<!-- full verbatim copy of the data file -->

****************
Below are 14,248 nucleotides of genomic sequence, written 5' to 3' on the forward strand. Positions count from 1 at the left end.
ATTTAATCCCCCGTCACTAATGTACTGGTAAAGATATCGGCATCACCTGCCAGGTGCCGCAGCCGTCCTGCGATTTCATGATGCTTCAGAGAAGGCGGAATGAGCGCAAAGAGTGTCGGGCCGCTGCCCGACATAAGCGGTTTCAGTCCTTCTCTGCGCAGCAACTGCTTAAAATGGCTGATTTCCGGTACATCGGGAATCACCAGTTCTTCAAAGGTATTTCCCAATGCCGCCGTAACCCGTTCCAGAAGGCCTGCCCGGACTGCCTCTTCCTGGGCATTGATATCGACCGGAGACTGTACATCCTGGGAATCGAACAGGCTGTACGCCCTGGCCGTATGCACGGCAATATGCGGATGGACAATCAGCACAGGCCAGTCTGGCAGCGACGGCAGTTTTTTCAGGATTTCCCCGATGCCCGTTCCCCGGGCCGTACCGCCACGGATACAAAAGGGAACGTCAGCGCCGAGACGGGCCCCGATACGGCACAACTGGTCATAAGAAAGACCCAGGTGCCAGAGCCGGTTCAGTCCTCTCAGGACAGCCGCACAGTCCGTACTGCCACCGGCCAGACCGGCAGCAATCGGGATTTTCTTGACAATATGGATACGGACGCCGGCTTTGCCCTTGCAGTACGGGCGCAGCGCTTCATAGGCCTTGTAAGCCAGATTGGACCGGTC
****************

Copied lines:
Below are 14,248 nucleotides of genomic sequence, written 5' to 3' on the forward strand. Positions count from 1 at the left end.
ATTTAATCCCCCGTCACTAATGTACTGGTAAAGATATCGGCATCACCTGCCAGGTGCCGCAGCCGTCCTGCGATTTCATGATGCTTCAGAGAAGGCGGAATGAGCGCAAAGAGTGTCGGGCCGCTGCCCGACATAAGCGGTTTCAGTCCTTCTCTGCGCAGCAACTGCTTAAAATGGCTGATTTCCGGTACATCGGGAATCACCAGTTCTTCAAAGGTATTTCCCAATGCCGCCGTAACCCGTTCCAGAAGGCCTGCCCGGACTGCCTCTTCCTGGGCATTGATATCGACCGGAGACTGTACATCCTGGGAATCGAACAGGCTGTACGCCCTGGCCGTATGCACGGCAATATGCGGATGGACAATCAGCACAGGCCAGTCTGGCAGCGACGGCAGTTTTTTCAGGATTTCCCCGATGCCCGTTCCCCGGGCCGTACCGCCACGGATACAAAAGGGAACGTCAGCGCCGAGACGGGCCCCGATACGGCACAACTGGTCATAAGAAAGACCCAGGTGCCAGAGCCGGTTCAGTCCTCTCAGGACAGCCGCACAGTCCGTACTGCCACCGGCCAGACCGGCAGCAATCGGGATTTTCTTGACAATATGGATACGGACGCCGGCTTTGCCCTTGCAGTACGGGCGCAGCGCTTCATAGGCCTTGTAAGCCAGATTGGACCGGTC